Mushroom Cabins On The Moon

If space agencies want boots on the Moon constructing homes/research facilities is their first hurdle. Traditional building materials create payload challenges, heavy metal and glass take up a lot of room. All that weight puts a strain on fuel requirements. Enter synthetic biology, the study of how we can use life in technology – in this case fungus, as in mushrooms used to grow self repairing, self replicating habitats.

NASA researchers call it myco-architecture. Exploring the potential of Mycelia in fungus – tiny nutrient absorbing underground threads combining with precision and networking to build complex structures we recognize as mushrooms. A statement from NASA –

Ultimately, the project envisions a future where human explorers can bring a compact habitat built out of a lightweight material with dormant fungi that will last on long journeys to places like Mars. Upon arrival, by unfolding that basic structure and simply adding water, the fungi will be able to grow around that framework into a fully functional human habitat – all while being safely contained within the habitat to avoid contaminating the Martian environment.”

Black-gloved hands holding small round dish with branching fibers on it.

A researcher holding a petri dish containing mycelia – the underground threads that make up the main part of a fungus – growing in simulated Martian soil, also known as Martian regolith. Image via NASA/ Ames Research Center/ Lynn Rothschild

A short, gray, bumpy squarish column.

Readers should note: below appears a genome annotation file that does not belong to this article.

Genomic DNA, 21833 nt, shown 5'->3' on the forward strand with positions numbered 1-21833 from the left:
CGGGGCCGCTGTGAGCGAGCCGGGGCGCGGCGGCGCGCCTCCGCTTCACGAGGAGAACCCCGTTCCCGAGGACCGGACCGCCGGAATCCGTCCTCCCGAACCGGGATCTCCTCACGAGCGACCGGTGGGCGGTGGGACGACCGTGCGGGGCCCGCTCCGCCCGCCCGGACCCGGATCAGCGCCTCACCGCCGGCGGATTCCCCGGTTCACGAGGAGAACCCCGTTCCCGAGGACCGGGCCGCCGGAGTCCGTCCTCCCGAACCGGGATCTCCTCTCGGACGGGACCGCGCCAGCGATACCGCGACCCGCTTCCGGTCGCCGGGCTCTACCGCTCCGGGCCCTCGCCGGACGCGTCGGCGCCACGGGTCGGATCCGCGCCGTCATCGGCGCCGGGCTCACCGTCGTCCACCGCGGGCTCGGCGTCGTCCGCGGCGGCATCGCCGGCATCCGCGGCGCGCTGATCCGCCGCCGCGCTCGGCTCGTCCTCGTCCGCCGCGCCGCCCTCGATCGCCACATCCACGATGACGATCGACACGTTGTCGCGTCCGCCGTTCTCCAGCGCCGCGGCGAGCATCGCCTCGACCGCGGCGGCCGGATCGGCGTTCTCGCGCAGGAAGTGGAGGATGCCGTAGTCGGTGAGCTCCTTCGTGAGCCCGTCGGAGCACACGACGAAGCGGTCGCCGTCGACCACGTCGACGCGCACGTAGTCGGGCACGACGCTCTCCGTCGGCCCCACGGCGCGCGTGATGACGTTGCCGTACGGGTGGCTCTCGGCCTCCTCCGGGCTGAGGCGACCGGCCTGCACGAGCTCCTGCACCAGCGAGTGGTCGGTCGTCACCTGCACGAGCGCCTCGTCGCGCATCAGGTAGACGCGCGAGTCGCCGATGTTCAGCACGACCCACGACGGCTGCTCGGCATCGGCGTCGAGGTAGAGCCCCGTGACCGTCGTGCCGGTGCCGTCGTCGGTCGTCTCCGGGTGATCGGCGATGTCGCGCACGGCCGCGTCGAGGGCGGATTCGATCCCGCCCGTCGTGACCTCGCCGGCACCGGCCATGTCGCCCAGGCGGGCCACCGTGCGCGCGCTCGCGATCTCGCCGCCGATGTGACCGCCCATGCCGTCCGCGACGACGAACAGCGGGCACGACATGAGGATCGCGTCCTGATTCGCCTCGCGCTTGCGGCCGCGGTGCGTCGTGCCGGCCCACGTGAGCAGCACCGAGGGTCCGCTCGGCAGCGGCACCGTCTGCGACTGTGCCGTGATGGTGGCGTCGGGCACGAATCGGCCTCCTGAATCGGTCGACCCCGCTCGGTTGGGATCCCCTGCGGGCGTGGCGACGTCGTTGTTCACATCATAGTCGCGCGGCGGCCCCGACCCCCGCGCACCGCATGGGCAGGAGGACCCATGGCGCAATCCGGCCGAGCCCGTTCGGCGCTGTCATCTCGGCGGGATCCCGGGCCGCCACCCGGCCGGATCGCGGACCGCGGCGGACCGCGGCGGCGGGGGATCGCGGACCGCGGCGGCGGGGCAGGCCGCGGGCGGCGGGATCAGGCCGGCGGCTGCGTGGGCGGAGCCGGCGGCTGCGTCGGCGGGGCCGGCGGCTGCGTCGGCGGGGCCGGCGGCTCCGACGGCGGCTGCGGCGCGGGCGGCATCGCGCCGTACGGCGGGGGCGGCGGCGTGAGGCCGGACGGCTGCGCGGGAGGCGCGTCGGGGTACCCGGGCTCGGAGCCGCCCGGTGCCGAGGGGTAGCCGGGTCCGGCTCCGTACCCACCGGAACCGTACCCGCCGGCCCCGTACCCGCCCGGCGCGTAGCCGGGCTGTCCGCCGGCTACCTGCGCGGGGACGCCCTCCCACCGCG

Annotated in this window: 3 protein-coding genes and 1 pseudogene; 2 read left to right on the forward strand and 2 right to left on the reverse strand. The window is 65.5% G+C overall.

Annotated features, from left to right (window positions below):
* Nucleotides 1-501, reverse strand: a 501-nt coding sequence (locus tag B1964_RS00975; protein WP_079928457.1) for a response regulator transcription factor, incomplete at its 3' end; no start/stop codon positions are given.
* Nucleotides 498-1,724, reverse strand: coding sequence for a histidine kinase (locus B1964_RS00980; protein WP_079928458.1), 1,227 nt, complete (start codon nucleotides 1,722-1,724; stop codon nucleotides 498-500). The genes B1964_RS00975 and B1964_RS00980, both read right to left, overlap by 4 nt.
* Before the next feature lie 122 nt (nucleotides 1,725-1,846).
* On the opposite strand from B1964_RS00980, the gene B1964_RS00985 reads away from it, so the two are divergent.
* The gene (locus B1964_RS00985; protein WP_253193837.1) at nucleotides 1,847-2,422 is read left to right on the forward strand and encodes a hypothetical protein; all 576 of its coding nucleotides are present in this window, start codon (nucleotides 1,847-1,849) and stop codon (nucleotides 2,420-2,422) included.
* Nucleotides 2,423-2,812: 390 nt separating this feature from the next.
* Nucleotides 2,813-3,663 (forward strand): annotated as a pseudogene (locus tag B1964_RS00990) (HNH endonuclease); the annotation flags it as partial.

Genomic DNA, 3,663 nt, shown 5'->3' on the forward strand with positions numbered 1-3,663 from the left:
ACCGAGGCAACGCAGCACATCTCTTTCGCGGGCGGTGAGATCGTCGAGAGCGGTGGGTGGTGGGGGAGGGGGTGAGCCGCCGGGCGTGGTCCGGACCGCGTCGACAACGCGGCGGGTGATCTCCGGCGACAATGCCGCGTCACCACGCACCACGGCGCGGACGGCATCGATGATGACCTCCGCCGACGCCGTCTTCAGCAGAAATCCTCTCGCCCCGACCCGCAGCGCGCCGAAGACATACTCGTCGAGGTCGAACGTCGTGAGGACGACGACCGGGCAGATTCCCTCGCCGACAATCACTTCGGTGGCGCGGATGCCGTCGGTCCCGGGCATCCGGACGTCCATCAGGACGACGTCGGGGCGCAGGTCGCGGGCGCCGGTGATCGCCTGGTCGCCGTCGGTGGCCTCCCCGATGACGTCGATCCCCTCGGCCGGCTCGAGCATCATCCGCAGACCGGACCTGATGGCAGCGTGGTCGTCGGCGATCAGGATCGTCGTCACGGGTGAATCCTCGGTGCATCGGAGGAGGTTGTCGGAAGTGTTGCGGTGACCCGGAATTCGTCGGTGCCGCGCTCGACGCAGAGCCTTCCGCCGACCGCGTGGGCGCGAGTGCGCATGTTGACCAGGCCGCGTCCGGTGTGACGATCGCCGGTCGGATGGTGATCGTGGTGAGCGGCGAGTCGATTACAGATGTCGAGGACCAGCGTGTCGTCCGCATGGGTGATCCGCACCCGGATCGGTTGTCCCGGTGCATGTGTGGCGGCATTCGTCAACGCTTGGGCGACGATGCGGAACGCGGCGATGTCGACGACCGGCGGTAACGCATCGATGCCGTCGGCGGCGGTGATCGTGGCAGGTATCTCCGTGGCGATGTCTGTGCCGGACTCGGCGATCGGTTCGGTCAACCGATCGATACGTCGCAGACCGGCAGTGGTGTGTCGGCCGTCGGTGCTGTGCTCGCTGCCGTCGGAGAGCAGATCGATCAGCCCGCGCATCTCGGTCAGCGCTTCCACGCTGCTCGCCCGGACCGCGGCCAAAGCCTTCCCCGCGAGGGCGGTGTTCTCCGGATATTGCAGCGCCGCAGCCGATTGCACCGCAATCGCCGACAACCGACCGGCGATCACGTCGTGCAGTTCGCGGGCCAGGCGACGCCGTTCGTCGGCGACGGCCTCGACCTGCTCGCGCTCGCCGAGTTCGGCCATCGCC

A stool constructed out of mycelia after two weeks of growth. The next step is a baking process that leads to a clean and functional piece of furniture. The myco-architecture project seeks to design not only for habitats, but for the furniture that could be grown inside them as well. Image via 2018 Stanford-Brown-RISD iGEM Team/ NASA.

Could future moon homes be made of fungi?

Next time you brown bag mushrooms in the produce aisle, take a moment to ponder remarkable legions off unseen mycelia that one day might create mushroom cabins on the Moon.

5 thoughts on “Mushroom Cabins On The Moon

  1. I like the innovative thinking—but two points spring immediately to mind:

    What will those wee yeastie beasties to do a ‘pristine’ environment when they escape and invade it?

    And … wot are they going to feed ’em?

    • Valid points. According to NASA the answer revolves around cyanobacteria, bacteria that uses energy from the sun to convert water and carbon dioxide into oxygen and fungus food. Hmm… Intriguing with reservation

  2. Mycelium is amazing, it’s literally everywhere. I do wonder what they’re gonna eat. It’s nit like there is a lot of water and organic waste on the moon. But aside from that detail, it’s perfect.

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